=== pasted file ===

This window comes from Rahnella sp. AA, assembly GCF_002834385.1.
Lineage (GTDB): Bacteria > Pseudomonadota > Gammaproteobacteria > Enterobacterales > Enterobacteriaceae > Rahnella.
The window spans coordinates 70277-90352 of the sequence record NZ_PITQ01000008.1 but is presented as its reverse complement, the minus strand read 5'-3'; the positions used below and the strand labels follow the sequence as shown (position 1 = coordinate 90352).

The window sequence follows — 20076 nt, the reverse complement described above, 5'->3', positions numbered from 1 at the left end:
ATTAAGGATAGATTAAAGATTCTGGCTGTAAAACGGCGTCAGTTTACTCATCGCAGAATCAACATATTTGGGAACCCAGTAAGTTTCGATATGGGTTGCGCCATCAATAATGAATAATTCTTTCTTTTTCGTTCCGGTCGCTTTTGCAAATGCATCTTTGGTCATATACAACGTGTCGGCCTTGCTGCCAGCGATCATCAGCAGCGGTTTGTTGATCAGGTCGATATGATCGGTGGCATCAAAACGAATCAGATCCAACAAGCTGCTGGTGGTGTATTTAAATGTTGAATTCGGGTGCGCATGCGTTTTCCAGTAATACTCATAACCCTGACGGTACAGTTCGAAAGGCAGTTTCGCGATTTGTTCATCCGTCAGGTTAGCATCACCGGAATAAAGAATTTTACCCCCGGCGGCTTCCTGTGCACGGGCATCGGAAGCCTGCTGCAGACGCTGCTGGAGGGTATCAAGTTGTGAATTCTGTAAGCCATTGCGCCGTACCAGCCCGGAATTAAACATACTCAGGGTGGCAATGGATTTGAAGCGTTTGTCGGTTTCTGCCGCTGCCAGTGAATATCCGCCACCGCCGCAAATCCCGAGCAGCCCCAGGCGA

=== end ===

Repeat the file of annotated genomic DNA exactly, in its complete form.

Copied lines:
This window comes from Rahnella sp. AA, assembly GCF_002834385.1.
Lineage (GTDB): Bacteria > Pseudomonadota > Gammaproteobacteria > Enterobacterales > Enterobacteriaceae > Rahnella.
The window spans coordinates 70277-90352 of the sequence record NZ_PITQ01000008.1 but is presented as its reverse complement, the minus strand read 5'-3'; the positions used below and the strand labels follow the sequence as shown (position 1 = coordinate 90352).

The window sequence follows — 20076 nt, the reverse complement described above, 5'->3', positions numbered from 1 at the left end:
ATTAAGGATAGATTAAAGATTCTGGCTGTAAAACGGCGTCAGTTTACTCATCGCAGAATCAACATATTTGGGAACCCAGTAAGTTTCGATATGGGTTGCGCCATCAATAATGAATAATTCTTTCTTTTTCGTTCCGGTCGCTTTTGCAAATGCATCTTTGGTCATATACAACGTGTCGGCCTTGCTGCCAGCGATCATCAGCAGCGGTTTGTTGATCAGGTCGATATGATCGGTGGCATCAAAACGAATCAGATCCAACAAGCTGCTGGTGGTGTATTTAAATGTTGAATTCGGGTGCGCATGCGTTTTCCAGTAATACTCATAACCCTGACGGTACAGTTCGAAAGGCAGTTTCGCGATTTGTTCATCCGTCAGGTTAGCATCACCGGAATAAAGAATTTTACCCCCGGCGGCTTCCTGTGCACGGGCATCGGAAGCCTGCTGCAGACGCTGCTGGAGGGTATCAAGTTGTGAATTCTGTAAGCCATTGCGCCGTACCAGCCCGGAATTAAACATACTCAGGGTGGCAATGGATTTGAAGCGTTTGTCGGTTTCTGCCGCTGCCAGTGAATATCCGCCACCGCCGCAAATCCCGAGCAGCCCCAGGCGA